When classed together in a single grouping, cancers in the brain and spinal cord are the second most common type of childhood cancer after leukemia. Brain and spinal cord tumors account for about 25% of all childhood cancer diagnoses, with more than 4,000 new cases diagnosed every year in the United States. In reality, however, it can be difficult to discuss “brain tumors” in general terms: oncologists recognize at least nine different sub-classifications of brain tumors in children, such as brain stem gliomas and ependymomas for example, with still more sub-groupings within those broad classifications.
Moreover, it is important to note at the outset that a variety of factors can impact both the initial indicators of the tumor’s presence, as well as the appropriate course of treatment, factors such as: the tumor’s location in the brain, the size of the tumor, how quickly the tumor is growing, and for treatment purposes, whether the tumor can be removed surgically. Interestingly enough, the one distinction that oncologists do not make regarding brain tumors in children is whether the tumor is benign (non-cancerous) or malignant (cancerous). Because brain tumors occur in such a vital and sensitive area of the body, both types of tumors can be life-threatening.
Keeping those caveats in mind, what are the signs and symptoms of brain tumors in children? In many children, symptoms begin to show slowly over time as the tumor grows and begins to press on specific areas of the brain. This increase in intracranial pressure can lead to general health concerns such as:
- Nausea and vomiting
- Crossed eyes and/or blurred vision
- Balance problems
- Behavioral changes
- Drowsiness, potentially leading to coma
Of course, many of these concerns are symptoms of common childhood illness and may not be related to a tumor. However, should these symptoms persist and/or worsen over time, your pediatrician may recommend a visit to a neurologist or oncologist to conduct diagnostic testing.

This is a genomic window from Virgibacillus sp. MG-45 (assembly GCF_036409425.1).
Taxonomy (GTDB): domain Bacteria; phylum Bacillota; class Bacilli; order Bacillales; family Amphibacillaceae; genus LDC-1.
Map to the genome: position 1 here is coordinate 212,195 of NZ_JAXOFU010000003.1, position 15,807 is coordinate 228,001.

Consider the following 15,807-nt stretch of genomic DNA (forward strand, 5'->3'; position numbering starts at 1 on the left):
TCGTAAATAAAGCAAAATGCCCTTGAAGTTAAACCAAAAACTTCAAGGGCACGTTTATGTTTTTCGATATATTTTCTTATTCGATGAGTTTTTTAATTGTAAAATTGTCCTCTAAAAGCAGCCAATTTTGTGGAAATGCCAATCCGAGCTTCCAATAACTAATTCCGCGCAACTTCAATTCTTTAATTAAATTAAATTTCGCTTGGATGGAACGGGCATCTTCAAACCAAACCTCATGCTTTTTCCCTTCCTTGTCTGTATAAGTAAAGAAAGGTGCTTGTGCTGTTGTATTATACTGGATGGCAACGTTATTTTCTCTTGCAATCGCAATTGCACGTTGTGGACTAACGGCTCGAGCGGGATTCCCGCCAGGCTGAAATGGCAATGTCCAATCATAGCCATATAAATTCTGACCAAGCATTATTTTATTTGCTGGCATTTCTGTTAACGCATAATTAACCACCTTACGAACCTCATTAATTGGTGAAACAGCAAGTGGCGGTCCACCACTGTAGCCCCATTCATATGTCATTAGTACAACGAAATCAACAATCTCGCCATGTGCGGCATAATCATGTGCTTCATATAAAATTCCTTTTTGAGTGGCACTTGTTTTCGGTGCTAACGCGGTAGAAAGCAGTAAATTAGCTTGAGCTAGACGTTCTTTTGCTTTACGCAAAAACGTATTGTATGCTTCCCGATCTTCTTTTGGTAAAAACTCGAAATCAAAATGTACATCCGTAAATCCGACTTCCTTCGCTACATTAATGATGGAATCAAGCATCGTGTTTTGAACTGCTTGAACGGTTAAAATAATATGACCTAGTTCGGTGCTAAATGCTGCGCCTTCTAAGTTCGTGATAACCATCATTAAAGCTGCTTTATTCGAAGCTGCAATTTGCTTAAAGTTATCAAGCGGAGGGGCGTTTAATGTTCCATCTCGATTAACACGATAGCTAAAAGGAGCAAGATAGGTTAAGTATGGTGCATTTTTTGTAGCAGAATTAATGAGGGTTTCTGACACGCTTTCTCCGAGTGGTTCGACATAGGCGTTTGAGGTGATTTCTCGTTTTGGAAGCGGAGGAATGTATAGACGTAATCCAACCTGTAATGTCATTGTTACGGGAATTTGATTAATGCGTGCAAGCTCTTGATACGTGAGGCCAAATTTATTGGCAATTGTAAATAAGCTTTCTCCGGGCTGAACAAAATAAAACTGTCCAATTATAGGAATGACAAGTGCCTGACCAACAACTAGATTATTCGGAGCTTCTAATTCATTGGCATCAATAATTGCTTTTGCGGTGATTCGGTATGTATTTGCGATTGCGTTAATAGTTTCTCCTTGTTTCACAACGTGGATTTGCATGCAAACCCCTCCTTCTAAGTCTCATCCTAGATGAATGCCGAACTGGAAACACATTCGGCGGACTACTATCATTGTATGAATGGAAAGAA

One potential symptom—seizures—can develop both rapidly and unexpectedly. Should your child begin experiencing seizures, it is important to seek medical help immediately from a neurologist who can help determine if a tumor is causing the seizures.
In very young children, some additional symptoms of a brain tumor may include:
- Loss of appetite
- Developmental delays or a decline in intellectual and/or physical abilities
- An increase in head size, especially if accompanied by unusual cranial bulging
In older children, guardians and teachers may notice unusual fatigue, personality changes, or a decline in performance or attitude at school.
In addition to these generalized symptoms, children may exhibit more specific symptoms relating to the location of the tumor within the brain. For instance:
- Cerebrum (large, outer part of the brain): may cause weakness or numbness in a specific part of the body, usually only on one side; speech or comprehension problems; concerns about thinking, personality, and language skills; issues with vision.
- Cerebellum: may cause problems with walking or other routine bodily functions
- Basal ganglia: may cause unusual or abnormal body positions or movements
- Cranial nerves (not located in the cerebrum): may cause loss of hearing, problems with balance, weakness of facial muscles, or trouble swallowing
Again, it is important to note that brain tumors in children are extremely rare and even if you notice your child exhibiting one or more of these symptoms, it does not necessarily mean that your child has a brain tumor. These symptoms can be caused by a wide range of different medical issues. However, it is important that you speak to your pediatrician about your concerns. He or she will refer you to the appropriate specialist in order to ensure that your child gets an accurate diagnosis and treatment as quickly as possible.
About American Childhood Cancer Organization
American Childhood Cancer Organization (ACCO) is a non-profit charity dedicated to helping kids with cancer and their families navigate the difficult journey from cancer diagnosis through survivorship. Internationally, ACCO is the sole U.S. member of Childhood Cancer International (CCI), the largest patient-support organization for childhood cancer in the world. Here in the United States, ACCO promotes the critical importance of ensuring continued funding into new and better treatment protocols for childhood cancer. And most importantly, ACCO is focused on the children: developing and providing educational tools for children fighting cancer and their families, empowering them in their understanding of childhood cancer and the medical decisions they must make during this difficult journey. All of ACCO’s resources are available free of charge for families coping with childhood cancer.
For additional information about childhood cancer or on ACCO, or to order resources for you or your child, please visit our website at www.acco.org.